without a finding is permitted by § 24G (b), we hesitate to construe them in that manner. They are surveys, with a broad scope of materials that are not intended to be definitive works on every conceivable issue in their reach. See R.M. Kantrowitz & T.E. Maguire, Massachusetts Criminal Law at 701 (Mass. Continuing Legal Educ. 2007); W.W. Teahan, Jr., Massachusetts Motor Vehicle Offenses: Criminal, Civil and Registry Practice § 3.15.2 (Mass. Continuing Legal Educ. 1994 & Supp. 1996). In any event, they are not binding on us.
Finally, the defendant cites the early versions of G. L. c. 269, § 10 (a), as appearing in St. 1974, c. 649, § 2, which contain a similar limitation against continuances without a finding and placing cases on file, but which he contends use the word "section" to denote subsection (a) of § 10. A 1990 amendment substituted the word "subsection" for "section" in § 10 (a). St. 1990, c. 511, § 2. We need not engage in an analysis of the pre-1990 versions of that statute because they present an entirely different problem of statutory interpretation. It is the interplay, or context, in which the Legislature has used the words "section" and "subsection" in § 24G (a) that determines the result in this case. Subsection (a) of § 24G uses both words, "section" and "subsection" in the same statutory subsection, thereby implying different meanings, as we have discussed. The Legislature did not use both words in the early versions of subsection (a) of G. L. c. 269, § 10. The context of the two statutes is significantly different.
The defendant has cited no persuasive authority in support of his assertion that the statute is ambiguous. We conclude that there is no ambiguity in the words "this section" or "this subsection," or in the interplay between them, as they appear in § 24G (a). The context created by § 24G (a) requires that they be interpreted as having different meanings. We further conclude that, in the context of § 24G, the plain meaning of the sentence, "Prosecutions commenced under this section shall neither be continued without a finding nor placed on file," appearing in § 24G (a), refers to all prosecutions commenced under § 24G, including those commenced under § 24G (b).
b. Resulting interpretation. The defendant argues that a literal interpretation of the words "this section" as they appear in
§ 24G (a) produces an absurd or unworkable result. In particular, he contends that although such an interpretation would prevent an offender from receiving a continuance without a finding under § 24G (b), he could obtain his desired result if the Commonwealth agrees to pretrial probation without a change of plea under the provisions of G. L. c. 276, § 87, together with a dismissal of the charge on successful completion of the terms of pretrial probation. We see nothing absurd or unworkable about such a result. [Note 5] It is precisely the result we discussed in Commonwealth v. Tim T., 437 Mass. 592 , 595 n.2 (2002) ( "prosecution [under G. L. c. 265, §§ 13B and 23] . . . shall not be placed on file or continued without a finding"). Moreover, and contrary to the defendant's suggestion, the statute is not rendered unworkable by the possibility that the Commonwealth might be faced with prosecuting a stale case if a defendant placed on pretrial probation without a change of plea in anticipation of dismissal fails to complete satisfactorily the terms of his probation. It simply means that the Commonwealth will need to be selective about those for whom it agrees to propose a disposition involving pretrial probation without a change of plea in anticipation of dismissal.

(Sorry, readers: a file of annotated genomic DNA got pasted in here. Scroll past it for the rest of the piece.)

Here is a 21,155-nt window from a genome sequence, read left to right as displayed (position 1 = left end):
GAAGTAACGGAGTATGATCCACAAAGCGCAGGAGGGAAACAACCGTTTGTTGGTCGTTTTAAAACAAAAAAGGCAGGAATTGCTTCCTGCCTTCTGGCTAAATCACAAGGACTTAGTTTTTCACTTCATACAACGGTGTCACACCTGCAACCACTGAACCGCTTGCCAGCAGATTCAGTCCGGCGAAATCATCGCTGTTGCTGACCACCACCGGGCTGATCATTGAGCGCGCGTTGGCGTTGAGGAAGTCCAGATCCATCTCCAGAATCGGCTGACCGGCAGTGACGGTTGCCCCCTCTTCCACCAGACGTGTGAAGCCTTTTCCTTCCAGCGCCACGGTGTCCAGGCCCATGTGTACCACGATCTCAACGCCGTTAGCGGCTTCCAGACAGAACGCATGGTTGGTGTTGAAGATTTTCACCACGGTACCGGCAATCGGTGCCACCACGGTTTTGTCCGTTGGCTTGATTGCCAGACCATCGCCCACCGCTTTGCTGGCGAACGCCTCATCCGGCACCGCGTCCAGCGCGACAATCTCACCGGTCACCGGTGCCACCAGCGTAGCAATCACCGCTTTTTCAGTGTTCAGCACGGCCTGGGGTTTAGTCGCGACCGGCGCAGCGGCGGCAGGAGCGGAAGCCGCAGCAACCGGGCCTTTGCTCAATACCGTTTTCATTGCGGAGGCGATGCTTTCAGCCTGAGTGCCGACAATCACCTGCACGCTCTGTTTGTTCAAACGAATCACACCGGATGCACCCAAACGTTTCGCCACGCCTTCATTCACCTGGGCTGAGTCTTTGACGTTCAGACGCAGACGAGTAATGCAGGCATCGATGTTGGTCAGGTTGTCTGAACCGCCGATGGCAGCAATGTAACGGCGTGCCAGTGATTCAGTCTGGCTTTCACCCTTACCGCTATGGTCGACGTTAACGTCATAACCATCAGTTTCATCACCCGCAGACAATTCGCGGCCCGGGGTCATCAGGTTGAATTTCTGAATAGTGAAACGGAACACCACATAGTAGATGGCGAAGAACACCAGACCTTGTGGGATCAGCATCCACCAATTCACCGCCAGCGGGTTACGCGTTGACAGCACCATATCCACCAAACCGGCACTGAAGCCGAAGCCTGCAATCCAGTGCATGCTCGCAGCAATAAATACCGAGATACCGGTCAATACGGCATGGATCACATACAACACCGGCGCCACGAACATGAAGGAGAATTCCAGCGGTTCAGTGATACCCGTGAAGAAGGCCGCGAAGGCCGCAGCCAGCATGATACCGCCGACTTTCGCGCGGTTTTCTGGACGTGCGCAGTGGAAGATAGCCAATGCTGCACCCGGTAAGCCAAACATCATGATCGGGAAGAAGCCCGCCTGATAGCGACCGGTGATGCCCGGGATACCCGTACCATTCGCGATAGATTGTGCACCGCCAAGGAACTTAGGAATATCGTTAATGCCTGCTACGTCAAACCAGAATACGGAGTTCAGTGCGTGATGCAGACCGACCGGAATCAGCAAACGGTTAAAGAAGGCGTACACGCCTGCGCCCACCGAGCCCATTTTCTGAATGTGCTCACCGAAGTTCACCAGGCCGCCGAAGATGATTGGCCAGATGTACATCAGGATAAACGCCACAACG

Contrary to the defendant's assertion, a literal interpretation of § 24G (a) is not in conflict with our decision in Commonwealth v. Sebastian S., 444 Mass. 306 (2005), and the Commonwealth has not argued inconsistent positions. In that case we noted that, although the anticipated end result, i.e., dismissal of the complaint after a continuance without a finding, may appear to be the same as placing a defendant on pretrial probation without a change of plea under G. L. c. 276, § 87, with an anticipated result of dismissal after satisfactory completion of the terms of probation, the result is obtained in very different ways. A continuance without a finding requires either a plea of guilty or an admission to sufficient facts to warrant a finding of guilty, and it does not require the consent of the Commonwealth. Id. at 310. A dismissal after successful completion of pretrial probation without a change of plea under G. L. c. 276, § 87, id., does not require a plea of guilty or an admission to sufficient facts to warrant a finding of
guilty, but it does require the consent of the Commonwealth. See Commonwealth v. Tim T., supra at 597. The Legislature has broad power and discretion to prescribe penalties for criminal behavior, see Commonwealth v. Jackson, 369 Mass. 904 , 909 (1976), and its decision to limit the manner in which these crimes may be dismissed clearly falls within that power.